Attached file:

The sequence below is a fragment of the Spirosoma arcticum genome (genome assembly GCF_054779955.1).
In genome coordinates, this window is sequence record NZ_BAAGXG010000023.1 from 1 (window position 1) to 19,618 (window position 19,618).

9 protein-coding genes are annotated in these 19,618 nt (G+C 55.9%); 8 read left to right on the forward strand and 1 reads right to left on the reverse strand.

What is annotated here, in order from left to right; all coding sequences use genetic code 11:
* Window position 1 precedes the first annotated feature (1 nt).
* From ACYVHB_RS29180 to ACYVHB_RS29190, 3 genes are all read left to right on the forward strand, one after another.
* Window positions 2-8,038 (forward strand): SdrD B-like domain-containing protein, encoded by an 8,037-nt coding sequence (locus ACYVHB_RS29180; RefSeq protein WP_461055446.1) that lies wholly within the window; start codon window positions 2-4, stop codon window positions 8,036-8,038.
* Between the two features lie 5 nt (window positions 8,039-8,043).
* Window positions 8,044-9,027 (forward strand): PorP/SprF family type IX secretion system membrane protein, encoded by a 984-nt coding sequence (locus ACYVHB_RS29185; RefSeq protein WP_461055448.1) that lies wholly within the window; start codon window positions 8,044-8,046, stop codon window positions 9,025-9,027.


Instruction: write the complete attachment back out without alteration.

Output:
The sequence below is a fragment of the Spirosoma arcticum genome (genome assembly GCF_054779955.1).
In genome coordinates, this window is sequence record NZ_BAAGXG010000023.1 from 1 (window position 1) to 19,618 (window position 19,618).

9 protein-coding genes are annotated in these 19,618 nt (G+C 55.9%); 8 read left to right on the forward strand and 1 reads right to left on the reverse strand.

What is annotated here, in order from left to right; all coding sequences use genetic code 11:
* Window position 1 precedes the first annotated feature (1 nt).
* From ACYVHB_RS29180 to ACYVHB_RS29190, 3 genes are all read left to right on the forward strand, one after another.
* Window positions 2-8,038 (forward strand): SdrD B-like domain-containing protein, encoded by an 8,037-nt coding sequence (locus ACYVHB_RS29180; RefSeq protein WP_461055446.1) that lies wholly within the window; start codon window positions 2-4, stop codon window positions 8,036-8,038.
* Between the two features lie 5 nt (window positions 8,039-8,043).
* Window positions 8,044-9,027 (forward strand): PorP/SprF family type IX secretion system membrane protein, encoded by a 984-nt coding sequence (locus ACYVHB_RS29185; RefSeq protein WP_461055448.1) that lies wholly within the window; start codon window positions 8,044-8,046, stop codon window positions 9,025-9,027.